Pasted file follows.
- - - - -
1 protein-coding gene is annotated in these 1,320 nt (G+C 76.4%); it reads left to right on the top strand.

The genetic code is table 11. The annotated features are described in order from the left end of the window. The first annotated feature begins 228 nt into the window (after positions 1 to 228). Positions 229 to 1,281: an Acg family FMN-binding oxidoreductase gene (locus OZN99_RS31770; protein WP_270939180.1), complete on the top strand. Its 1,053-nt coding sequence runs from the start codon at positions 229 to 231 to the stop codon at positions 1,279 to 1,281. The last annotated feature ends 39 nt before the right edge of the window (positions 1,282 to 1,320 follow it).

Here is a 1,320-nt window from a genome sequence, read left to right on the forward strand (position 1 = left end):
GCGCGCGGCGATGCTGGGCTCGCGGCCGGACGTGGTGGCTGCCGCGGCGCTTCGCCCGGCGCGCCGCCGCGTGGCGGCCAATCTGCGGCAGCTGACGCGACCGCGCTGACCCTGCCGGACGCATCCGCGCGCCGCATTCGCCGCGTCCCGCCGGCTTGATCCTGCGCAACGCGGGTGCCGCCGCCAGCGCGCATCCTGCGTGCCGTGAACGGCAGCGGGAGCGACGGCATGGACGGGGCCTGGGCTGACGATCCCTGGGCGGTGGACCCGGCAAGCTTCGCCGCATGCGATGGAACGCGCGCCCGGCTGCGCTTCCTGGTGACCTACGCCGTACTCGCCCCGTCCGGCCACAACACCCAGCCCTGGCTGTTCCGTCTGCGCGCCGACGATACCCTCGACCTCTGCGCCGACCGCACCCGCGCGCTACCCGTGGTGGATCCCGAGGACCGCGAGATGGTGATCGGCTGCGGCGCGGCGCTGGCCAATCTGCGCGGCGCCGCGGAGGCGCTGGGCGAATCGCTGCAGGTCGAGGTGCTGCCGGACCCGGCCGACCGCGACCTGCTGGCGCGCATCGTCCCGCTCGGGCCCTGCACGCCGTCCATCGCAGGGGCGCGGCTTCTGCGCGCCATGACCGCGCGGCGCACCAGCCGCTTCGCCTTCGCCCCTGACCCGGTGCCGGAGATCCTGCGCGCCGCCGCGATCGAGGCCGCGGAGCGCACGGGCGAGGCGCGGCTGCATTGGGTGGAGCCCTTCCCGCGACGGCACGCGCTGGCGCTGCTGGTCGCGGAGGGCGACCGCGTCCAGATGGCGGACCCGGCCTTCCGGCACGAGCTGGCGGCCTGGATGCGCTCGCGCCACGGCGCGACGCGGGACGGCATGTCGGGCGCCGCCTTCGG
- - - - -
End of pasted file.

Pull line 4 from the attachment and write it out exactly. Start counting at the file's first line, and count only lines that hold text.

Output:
GCGCGCGGCGATGCTGGGCTCGCGGCCGGACGTGGTGGCTGCCGCGGCGCTTCGCCCGGCGCGCCGCCGCGTGGCGGCCAATCTGCGGCAGCTGACGCGACCGCGCTGACCCTGCCGGACGCATCCGCGCGCCGCATTCGCCGCGTCCCGCCGGCTTGATCCTGCGCAACGCGGGTGCCGCCGCCAGCGCGCATCCTGCGTGCCGTGAACGGCAGCGGGAGCGACGGCATGGACGGGGCCTGGGCTGACGATCCCTGGGCGGTGGACCCGGCAAGCTTCGCCGCATGCGATGGAACGCGCGCCCGGCTGCGCTTCCTGGTGACCTACGCCGTACTCGCCCCGTCCGGCCACAACACCCAGCCCTGGCTGTTCCGTCTGCGCGCCGACGATACCCTCGACCTCTGCGCCGACCGCACCCGCGCGCTACCCGTGGTGGATCCCGAGGACCGCGAGATGGTGATCGGCTGCGGCGCGGCGCTGGCCAATCTGCGCGGCGCCGCGGAGGCGCTGGGCGAATCGCTGCAGGTCGAGGTGCTGCCGGACCCGGCCGACCGCGACCTGCTGGCGCGCATCGTCCCGCTCGGGCCCTGCACGCCGTCCATCGCAGGGGCGCGGCTTCTGCGCGCCATGACCGCGCGGCGCACCAGCCGCTTCGCCTTCGCCCCTGACCCGGTGCCGGAGATCCTGCGCGCCGCCGCGATCGAGGCCGCGGAGCGCACGGGCGAGGCGCGGCTGCATTGGGTGGAGCCCTTCCCGCGACGGCACGCGCTGGCGCTGCTGGTCGCGGAGGGCGACCGCGTCCAGATGGCGGACCCGGCCTTCCGGCACGAGCTGGCGGCCTGGATGCGCTCGCGCCACGGCGCGACGCGGGACGGCATGTCGGGCGCCGCCTTCGG